"During the three months ended July 31, 2003, individuals selling under approved 10b5-1 plans sold 88,000 shares of the Company's common stock. Two other executive officers sold 29,616 shares during the same three-month period in Company approved open trading windows. For the upcoming three-month period to end on October 31, 2003, the above-referenced executive officers may sell up to 141,000 shares of the Company's common stock under current 10b5-1 plans if the conditions of the various plans are met. No other directors or executive officers have implemented a 10b5-1 trading plan to sell shares of the Company's stock during the next three months.
"Our directors and executive officers beneficially hold approximately 6,005,000 shares and options to acquire an additional 2,016,000 shares."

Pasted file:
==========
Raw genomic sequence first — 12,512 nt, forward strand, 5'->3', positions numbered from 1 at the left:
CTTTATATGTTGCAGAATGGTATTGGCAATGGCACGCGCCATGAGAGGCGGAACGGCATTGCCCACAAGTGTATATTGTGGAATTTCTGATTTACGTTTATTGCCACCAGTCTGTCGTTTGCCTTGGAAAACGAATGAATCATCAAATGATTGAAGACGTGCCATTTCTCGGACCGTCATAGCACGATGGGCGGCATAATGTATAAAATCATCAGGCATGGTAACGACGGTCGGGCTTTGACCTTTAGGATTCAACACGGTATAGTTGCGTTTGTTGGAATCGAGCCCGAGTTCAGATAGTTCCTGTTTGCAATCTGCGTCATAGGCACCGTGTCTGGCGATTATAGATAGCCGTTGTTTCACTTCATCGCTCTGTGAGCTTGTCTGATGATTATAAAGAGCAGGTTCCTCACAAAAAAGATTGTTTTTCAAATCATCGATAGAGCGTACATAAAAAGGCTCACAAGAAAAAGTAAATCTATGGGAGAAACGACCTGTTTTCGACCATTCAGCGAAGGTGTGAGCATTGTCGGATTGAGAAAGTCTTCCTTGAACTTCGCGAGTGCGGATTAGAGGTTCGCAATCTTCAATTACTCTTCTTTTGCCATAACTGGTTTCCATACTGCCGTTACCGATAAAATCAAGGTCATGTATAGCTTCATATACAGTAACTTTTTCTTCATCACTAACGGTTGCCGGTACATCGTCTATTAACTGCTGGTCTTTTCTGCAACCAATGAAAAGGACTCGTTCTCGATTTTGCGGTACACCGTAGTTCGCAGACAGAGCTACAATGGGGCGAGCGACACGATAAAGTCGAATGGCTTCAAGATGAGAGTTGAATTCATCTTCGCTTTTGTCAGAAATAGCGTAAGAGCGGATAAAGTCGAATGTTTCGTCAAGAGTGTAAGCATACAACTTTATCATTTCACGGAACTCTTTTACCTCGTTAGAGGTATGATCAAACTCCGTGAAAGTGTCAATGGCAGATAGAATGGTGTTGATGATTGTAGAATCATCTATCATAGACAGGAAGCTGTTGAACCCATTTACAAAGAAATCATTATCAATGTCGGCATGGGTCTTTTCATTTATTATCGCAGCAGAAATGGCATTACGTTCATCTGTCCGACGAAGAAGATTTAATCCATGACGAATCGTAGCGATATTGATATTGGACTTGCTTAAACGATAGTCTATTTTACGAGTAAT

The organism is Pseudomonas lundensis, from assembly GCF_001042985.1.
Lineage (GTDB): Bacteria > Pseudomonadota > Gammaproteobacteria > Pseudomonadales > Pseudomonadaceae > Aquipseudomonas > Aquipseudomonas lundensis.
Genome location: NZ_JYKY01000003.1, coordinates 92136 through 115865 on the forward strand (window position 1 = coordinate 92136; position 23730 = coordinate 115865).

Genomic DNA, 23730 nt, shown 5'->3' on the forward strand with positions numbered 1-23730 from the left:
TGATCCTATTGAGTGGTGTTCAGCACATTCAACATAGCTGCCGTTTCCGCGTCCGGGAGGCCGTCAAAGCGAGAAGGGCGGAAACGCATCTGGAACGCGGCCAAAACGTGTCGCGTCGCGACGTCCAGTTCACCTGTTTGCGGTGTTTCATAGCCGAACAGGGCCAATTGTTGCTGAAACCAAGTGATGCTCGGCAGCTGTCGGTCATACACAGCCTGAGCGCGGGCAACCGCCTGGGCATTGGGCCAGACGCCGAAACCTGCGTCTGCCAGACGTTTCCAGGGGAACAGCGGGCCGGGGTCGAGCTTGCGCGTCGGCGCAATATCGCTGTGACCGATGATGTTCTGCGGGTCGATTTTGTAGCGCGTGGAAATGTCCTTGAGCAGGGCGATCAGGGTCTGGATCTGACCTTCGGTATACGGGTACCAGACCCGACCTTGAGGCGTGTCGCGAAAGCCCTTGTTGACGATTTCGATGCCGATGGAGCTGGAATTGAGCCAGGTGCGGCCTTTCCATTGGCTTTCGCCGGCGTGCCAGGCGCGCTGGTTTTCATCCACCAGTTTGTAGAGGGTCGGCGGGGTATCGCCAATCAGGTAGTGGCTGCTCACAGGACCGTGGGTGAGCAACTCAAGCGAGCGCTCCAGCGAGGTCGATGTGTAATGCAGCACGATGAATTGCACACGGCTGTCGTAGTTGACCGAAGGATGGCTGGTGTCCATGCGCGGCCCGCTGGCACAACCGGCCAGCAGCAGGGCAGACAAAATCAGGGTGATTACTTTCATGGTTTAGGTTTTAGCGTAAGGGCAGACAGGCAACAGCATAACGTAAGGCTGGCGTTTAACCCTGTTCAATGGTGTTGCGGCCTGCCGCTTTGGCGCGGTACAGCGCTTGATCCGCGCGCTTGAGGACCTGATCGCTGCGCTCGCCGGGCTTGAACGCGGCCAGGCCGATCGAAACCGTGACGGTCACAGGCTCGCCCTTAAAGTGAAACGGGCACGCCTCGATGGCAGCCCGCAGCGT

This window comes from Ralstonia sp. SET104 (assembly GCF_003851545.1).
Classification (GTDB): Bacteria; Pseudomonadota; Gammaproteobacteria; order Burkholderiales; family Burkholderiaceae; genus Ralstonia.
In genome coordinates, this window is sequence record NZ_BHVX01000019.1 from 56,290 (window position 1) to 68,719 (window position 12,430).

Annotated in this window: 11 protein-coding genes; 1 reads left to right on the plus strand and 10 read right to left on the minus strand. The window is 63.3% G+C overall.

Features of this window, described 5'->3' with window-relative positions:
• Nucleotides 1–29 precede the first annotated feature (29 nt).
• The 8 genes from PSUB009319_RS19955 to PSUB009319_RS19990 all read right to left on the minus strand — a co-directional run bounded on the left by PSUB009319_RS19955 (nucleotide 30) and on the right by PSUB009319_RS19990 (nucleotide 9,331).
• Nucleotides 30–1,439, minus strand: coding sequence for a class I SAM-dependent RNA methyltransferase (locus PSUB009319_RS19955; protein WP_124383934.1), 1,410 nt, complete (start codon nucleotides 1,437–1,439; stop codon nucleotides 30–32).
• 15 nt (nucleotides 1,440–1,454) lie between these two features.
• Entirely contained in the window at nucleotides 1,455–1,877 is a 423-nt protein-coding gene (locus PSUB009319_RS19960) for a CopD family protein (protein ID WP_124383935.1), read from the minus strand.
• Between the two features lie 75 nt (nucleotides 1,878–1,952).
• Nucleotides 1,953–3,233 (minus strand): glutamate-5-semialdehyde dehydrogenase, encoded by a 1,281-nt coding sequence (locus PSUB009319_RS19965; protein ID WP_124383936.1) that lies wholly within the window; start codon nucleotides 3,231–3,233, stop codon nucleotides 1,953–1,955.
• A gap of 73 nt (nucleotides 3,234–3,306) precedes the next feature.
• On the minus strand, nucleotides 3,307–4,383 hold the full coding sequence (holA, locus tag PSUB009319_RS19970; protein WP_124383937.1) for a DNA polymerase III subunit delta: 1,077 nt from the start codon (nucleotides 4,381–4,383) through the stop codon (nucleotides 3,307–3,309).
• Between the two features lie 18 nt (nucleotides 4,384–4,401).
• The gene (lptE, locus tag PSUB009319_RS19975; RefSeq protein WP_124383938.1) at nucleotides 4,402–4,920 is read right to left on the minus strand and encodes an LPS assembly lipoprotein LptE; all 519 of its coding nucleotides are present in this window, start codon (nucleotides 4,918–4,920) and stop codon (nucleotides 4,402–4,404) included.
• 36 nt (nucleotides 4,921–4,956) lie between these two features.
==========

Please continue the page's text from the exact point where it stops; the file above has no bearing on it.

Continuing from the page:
Their third-quarter financial results press release:
"For the third quarter of fiscal 2003 ended July 31, The SCO Group, Inc. (Nasdaq: SCOX) reported net income of $3.1 million, or $0.19 per diluted share, on revenue of $20.1 million, compared to a net loss of $4.5 million, or $0.35 per diluted share, on revenue of $15.4 million for the comparable quarter of the prior year. Revenue for the third quarter of fiscal 2003 from the Company's operating system platforms was $12.8 million, and revenue from its SCOsource licensing initiative was $7.3 million, both within the range of previous guidance.
"For the first nine months of fiscal 2003, the Company reported net income of $6.9 million, or $0.47 per diluted share, on revenue of $55.0 million, compared to a net loss of $22.1 million, or $1.58 per diluted share, on revenue of $48.8 million for the comparable nine-month period of fiscal 2002. The Company's current fiscal year ends October 31, 2003.